I wondered why I had not seriously tried to become an accomplished guitarist or musician when I was young. Music had come easy, but I had never pushed myself to be a great musician. Why had I finally just set my music aside? I could not place all the blame on myself or my family’s lack of encouragement and support. The answers had to be bigger than that. As a “girl” singer and rhythm guitarist in high school rock bands, I had grown up aware of the dearth of females playing electric guitars. Surely the scant number of female musicians had impacted my pursuit of music. I knew one great female guitarist, Muriel Anderson, and I had only “discovered” her a few years prior when I was invited to join the Association of Fingerstyle Guitarists (afg.org).

I wondered why I had never attempted to learn to compose “serious” music, either. I had grown up in a world of male composers of symphonic music, male conductors, male symphonic players. I knew of no symphonic women composers or conductors. The jazz world was populated by men. The rock world, too. Sure, then, as now, I knew about sexism, but where did that come from, really? How did it become the norm in music? Why had my society accepted it? Why had I accepted it?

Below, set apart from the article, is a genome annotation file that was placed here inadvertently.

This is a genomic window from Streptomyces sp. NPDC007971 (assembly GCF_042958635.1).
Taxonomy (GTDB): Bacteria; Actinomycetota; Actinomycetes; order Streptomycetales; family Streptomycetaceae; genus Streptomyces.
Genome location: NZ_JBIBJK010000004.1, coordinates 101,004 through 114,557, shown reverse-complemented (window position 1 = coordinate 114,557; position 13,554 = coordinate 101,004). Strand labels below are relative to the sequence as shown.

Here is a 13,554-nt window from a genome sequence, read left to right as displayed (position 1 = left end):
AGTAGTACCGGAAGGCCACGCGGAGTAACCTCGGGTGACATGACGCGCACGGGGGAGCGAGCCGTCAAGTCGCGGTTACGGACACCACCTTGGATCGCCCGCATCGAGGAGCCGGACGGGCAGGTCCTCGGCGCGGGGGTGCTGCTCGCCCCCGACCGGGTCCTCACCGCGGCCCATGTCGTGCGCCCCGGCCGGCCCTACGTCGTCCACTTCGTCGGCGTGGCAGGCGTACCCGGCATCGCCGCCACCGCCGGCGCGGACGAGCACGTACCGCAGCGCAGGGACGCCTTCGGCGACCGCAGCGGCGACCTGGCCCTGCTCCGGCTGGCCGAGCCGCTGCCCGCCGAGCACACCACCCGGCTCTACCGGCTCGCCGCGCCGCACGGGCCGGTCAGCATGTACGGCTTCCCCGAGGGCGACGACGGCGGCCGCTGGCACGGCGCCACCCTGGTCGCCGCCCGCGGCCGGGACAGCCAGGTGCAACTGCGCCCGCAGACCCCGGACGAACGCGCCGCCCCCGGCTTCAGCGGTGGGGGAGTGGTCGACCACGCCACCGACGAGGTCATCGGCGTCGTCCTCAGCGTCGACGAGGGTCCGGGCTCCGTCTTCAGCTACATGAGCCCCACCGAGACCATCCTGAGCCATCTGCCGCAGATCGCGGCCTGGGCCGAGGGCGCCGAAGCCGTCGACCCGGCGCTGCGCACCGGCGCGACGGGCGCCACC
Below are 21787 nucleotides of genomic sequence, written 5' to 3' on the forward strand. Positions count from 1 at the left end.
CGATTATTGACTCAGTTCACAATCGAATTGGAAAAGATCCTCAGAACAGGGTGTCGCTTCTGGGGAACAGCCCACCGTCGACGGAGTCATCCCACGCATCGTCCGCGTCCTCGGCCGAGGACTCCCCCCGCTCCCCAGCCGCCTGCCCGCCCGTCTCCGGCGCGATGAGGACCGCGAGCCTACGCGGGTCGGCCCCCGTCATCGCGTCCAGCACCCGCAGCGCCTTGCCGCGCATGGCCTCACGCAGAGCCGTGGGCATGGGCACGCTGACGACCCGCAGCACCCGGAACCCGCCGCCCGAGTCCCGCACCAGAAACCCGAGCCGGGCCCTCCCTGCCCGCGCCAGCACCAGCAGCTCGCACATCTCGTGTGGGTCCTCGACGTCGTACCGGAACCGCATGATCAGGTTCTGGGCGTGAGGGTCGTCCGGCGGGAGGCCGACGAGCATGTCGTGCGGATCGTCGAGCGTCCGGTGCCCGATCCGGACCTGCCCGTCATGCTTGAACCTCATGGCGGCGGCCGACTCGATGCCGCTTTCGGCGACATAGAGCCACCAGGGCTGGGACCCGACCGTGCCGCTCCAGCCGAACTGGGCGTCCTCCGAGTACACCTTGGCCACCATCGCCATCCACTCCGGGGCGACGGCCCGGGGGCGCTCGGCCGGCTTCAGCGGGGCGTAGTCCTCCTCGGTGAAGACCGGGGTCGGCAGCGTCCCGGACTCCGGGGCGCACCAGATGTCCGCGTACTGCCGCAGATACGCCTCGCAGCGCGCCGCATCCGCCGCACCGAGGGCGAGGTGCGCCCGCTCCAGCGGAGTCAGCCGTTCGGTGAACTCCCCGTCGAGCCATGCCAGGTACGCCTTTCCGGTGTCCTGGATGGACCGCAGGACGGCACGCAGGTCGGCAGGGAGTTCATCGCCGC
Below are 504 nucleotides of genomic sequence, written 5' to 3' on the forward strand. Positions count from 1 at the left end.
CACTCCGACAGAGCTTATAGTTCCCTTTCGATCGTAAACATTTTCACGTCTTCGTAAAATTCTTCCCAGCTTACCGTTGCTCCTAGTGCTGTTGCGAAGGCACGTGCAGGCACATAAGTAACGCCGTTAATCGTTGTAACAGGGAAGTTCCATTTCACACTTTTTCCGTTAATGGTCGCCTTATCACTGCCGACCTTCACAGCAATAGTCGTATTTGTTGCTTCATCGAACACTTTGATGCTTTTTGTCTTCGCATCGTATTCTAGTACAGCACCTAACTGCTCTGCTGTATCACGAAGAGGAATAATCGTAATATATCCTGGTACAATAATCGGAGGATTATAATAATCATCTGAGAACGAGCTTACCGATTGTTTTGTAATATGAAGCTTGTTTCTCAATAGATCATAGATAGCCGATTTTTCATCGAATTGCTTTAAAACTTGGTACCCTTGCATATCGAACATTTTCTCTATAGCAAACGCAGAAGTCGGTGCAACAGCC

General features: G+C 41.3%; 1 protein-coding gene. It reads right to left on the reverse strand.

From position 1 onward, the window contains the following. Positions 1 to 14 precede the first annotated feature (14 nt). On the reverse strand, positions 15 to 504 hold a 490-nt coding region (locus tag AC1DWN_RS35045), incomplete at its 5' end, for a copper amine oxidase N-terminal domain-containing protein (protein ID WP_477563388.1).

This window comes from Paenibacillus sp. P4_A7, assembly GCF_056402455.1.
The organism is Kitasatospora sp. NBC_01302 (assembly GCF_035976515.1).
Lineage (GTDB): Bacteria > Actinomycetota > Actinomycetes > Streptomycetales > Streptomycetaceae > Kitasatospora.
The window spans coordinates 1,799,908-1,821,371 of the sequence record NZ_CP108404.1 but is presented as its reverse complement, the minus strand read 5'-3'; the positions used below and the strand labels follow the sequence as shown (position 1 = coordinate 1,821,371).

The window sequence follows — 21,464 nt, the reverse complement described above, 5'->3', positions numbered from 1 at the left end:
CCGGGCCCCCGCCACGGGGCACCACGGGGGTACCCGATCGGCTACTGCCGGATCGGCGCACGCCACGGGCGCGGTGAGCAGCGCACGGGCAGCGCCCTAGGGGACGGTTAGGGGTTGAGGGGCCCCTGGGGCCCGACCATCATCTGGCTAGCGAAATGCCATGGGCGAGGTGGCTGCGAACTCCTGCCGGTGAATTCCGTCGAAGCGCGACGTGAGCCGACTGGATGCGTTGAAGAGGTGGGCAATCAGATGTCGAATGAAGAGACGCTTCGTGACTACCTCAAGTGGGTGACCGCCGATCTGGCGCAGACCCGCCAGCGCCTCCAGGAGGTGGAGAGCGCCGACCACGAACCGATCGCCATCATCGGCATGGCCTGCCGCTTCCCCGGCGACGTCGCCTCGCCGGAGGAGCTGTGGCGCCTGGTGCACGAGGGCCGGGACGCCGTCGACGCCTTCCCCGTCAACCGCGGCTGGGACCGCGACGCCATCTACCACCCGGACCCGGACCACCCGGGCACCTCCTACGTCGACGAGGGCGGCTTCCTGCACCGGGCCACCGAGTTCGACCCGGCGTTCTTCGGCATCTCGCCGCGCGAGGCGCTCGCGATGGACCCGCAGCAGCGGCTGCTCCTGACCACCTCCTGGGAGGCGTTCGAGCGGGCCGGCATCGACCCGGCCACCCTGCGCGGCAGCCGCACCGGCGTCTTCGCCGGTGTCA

Then there were the more timeless, global and less personal questions that provoked me: What is the purpose of music? What does music have to do with the lives of women?

When I first went to Amy Beach my questions were simple: how on earth did she mange to become a composer, and a recognized one, in the gender-inequitable nineteenth century? As is often the case with great life lessons, though, my study of Amy Beach’s life did not give me the answers to the questions I first asked, but it did give me the answers I needed.

The context of my own life gave me a perspective about this woman, who grew up one hundred years before me, that earlier writers and those who were not women musicians could not have had. I held a mirror to Amy Beach and her world and saw her reflections in me, but I also saw myself reflected in her. continued page 7